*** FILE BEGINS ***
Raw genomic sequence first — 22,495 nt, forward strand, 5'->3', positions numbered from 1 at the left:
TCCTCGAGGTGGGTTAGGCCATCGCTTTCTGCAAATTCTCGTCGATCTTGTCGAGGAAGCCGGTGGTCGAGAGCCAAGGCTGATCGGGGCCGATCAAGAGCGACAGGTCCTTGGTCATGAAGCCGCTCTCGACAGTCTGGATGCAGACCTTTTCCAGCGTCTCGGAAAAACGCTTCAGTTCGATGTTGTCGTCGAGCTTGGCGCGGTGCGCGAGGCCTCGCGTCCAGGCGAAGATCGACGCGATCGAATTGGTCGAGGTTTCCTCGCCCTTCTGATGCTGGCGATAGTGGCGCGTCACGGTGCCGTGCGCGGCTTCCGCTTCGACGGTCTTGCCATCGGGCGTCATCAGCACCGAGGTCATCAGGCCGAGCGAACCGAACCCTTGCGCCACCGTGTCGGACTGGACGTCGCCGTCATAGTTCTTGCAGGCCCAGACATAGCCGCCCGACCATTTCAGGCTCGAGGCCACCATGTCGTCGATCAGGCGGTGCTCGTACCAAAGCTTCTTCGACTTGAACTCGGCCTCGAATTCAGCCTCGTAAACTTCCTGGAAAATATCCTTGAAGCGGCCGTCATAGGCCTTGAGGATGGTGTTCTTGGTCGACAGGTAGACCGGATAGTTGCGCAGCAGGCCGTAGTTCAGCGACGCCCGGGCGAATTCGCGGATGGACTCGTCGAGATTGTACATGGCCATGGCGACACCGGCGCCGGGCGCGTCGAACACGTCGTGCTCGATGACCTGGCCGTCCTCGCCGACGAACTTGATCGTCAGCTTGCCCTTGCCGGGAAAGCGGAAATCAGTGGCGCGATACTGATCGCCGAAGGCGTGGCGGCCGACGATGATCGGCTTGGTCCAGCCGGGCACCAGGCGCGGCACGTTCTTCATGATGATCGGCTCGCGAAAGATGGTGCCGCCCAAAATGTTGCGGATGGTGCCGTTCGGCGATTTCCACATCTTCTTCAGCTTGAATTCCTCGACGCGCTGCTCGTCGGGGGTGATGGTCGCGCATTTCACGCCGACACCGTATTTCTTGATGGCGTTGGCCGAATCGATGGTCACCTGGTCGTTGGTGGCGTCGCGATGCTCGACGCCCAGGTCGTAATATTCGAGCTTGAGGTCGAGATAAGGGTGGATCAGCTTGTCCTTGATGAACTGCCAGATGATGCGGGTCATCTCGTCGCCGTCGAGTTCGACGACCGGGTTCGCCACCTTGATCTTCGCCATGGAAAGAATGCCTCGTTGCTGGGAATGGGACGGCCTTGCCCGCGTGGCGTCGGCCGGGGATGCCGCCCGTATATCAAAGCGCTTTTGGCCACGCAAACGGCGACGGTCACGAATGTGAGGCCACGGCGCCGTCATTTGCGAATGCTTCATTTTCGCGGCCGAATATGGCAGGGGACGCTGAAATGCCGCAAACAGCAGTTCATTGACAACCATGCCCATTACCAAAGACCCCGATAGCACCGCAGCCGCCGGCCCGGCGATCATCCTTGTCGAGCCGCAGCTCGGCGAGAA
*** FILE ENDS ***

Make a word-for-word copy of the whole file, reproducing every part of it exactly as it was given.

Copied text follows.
Raw genomic sequence first — 22,495 nt, forward strand, 5'->3', positions numbered from 1 at the left:
TCCTCGAGGTGGGTTAGGCCATCGCTTTCTGCAAATTCTCGTCGATCTTGTCGAGGAAGCCGGTGGTCGAGAGCCAAGGCTGATCGGGGCCGATCAAGAGCGACAGGTCCTTGGTCATGAAGCCGCTCTCGACAGTCTGGATGCAGACCTTTTCCAGCGTCTCGGAAAAACGCTTCAGTTCGATGTTGTCGTCGAGCTTGGCGCGGTGCGCGAGGCCTCGCGTCCAGGCGAAGATCGACGCGATCGAATTGGTCGAGGTTTCCTCGCCCTTCTGATGCTGGCGATAGTGGCGCGTCACGGTGCCGTGCGCGGCTTCCGCTTCGACGGTCTTGCCATCGGGCGTCATCAGCACCGAGGTCATCAGGCCGAGCGAACCGAACCCTTGCGCCACCGTGTCGGACTGGACGTCGCCGTCATAGTTCTTGCAGGCCCAGACATAGCCGCCCGACCATTTCAGGCTCGAGGCCACCATGTCGTCGATCAGGCGGTGCTCGTACCAAAGCTTCTTCGACTTGAACTCGGCCTCGAATTCAGCCTCGTAAACTTCCTGGAAAATATCCTTGAAGCGGCCGTCATAGGCCTTGAGGATGGTGTTCTTGGTCGACAGGTAGACCGGATAGTTGCGCAGCAGGCCGTAGTTCAGCGACGCCCGGGCGAATTCGCGGATGGACTCGTCGAGATTGTACATGGCCATGGCGACACCGGCGCCGGGCGCGTCGAACACGTCGTGCTCGATGACCTGGCCGTCCTCGCCGACGAACTTGATCGTCAGCTTGCCCTTGCCGGGAAAGCGGAAATCAGTGGCGCGATACTGATCGCCGAAGGCGTGGCGGCCGACGATGATCGGCTTGGTCCAGCCGGGCACCAGGCGCGGCACGTTCTTCATGATGATCGGCTCGCGAAAGATGGTGCCGCCCAAAATGTTGCGGATGGTGCCGTTCGGCGATTTCCACATCTTCTTCAGCTTGAATTCCTCGACGCGCTGCTCGTCGGGGGTGATGGTCGCGCATTTCACGCCGACACCGTATTTCTTGATGGCGTTGGCCGAATCGATGGTCACCTGGTCGTTGGTGGCGTCGCGATGCTCGACGCCCAGGTCGTAATATTCGAGCTTGAGGTCGAGATAAGGGTGGATCAGCTTGTCCTTGATGAACTGCCAGATGATGCGGGTCATCTCGTCGCCGTCGAGTTCGACGACCGGGTTCGCCACCTTGATCTTCGCCATGGAAAGAATGCCTCGTTGCTGGGAATGGGACGGCCTTGCCCGCGTGGCGTCGGCCGGGGATGCCGCCCGTATATCAAAGCGCTTTTGGCCACGCAAACGGCGACGGTCACGAATGTGAGGCCACGGCGCCGTCATTTGCGAATGCTTCATTTTCGCGGCCGAATATGGCAGGGGACGCTGAAATGCCGCAAACAGCAGTTCATTGACAACCATGCCCATTACCAAAGACCCCGATAGCACCGCAGCCGCCGGCCCGGCGATCATCCTTGTCGAGCCGCAGCTCGGCGAGAA